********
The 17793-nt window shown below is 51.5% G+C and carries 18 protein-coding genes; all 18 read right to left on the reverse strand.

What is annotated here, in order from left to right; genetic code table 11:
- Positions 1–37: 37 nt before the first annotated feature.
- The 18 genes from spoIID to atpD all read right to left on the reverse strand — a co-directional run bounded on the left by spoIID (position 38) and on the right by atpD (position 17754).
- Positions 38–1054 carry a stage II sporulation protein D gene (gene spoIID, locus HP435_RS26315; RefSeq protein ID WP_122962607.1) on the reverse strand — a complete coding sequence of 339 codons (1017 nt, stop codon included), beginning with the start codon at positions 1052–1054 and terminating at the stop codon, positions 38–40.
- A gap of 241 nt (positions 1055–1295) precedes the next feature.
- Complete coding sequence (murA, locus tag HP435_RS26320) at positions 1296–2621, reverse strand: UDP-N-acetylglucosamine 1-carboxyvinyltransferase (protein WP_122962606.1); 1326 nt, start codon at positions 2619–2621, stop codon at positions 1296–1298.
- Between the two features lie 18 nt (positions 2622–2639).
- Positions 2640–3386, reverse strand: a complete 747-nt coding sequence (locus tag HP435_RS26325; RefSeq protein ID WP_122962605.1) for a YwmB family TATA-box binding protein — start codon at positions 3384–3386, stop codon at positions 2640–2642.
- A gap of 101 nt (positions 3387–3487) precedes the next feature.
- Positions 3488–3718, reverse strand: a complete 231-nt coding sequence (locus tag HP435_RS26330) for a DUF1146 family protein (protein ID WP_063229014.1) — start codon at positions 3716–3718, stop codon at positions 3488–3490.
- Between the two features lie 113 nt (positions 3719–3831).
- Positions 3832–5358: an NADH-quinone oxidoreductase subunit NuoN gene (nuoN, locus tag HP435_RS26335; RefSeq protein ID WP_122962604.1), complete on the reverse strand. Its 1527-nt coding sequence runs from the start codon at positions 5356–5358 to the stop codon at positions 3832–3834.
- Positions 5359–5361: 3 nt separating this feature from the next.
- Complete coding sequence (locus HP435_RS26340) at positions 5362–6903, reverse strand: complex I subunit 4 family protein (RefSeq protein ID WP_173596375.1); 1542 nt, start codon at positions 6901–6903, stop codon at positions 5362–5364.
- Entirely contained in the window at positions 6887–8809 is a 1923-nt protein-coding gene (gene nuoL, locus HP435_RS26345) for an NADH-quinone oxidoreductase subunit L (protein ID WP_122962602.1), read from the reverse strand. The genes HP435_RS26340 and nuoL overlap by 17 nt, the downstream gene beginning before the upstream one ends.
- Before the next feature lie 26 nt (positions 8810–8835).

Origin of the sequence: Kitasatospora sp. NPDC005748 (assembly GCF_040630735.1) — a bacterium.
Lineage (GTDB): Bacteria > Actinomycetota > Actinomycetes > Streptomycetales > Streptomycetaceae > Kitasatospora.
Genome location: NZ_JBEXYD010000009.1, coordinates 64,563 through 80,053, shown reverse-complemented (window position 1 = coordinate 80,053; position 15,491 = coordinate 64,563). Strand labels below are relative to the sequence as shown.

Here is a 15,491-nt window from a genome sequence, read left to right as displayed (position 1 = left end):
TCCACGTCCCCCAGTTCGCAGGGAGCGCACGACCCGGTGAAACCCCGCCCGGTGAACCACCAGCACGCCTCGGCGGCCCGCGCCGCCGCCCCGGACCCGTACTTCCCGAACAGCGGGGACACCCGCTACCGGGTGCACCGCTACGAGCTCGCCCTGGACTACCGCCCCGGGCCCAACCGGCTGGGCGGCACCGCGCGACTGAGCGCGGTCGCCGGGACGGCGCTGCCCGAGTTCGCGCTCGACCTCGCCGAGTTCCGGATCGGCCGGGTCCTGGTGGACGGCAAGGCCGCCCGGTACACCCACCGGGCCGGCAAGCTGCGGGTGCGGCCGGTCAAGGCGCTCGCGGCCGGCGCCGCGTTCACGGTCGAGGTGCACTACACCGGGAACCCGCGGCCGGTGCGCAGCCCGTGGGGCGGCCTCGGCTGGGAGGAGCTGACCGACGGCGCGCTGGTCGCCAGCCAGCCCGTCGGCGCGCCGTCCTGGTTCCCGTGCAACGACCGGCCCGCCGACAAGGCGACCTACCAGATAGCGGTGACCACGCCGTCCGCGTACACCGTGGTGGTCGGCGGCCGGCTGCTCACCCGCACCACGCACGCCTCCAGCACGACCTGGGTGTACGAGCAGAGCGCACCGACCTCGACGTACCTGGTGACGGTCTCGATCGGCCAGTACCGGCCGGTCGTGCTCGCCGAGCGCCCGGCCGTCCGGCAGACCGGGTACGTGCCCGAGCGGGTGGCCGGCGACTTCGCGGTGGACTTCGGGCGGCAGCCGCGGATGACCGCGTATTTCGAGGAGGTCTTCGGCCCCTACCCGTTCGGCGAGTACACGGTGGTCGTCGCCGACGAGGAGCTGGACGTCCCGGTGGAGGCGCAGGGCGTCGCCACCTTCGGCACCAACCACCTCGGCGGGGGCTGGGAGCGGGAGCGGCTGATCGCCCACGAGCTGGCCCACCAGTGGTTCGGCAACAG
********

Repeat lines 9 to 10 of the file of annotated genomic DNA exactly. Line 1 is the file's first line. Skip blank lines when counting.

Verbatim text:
- Positions 2640–3386, reverse strand: a complete 747-nt coding sequence (locus tag HP435_RS26325; RefSeq protein ID WP_122962605.1) for a YwmB family TATA-box binding protein — start codon at positions 3384–3386, stop codon at positions 2640–2642.
- A gap of 101 nt (positions 3387–3487) precedes the next feature.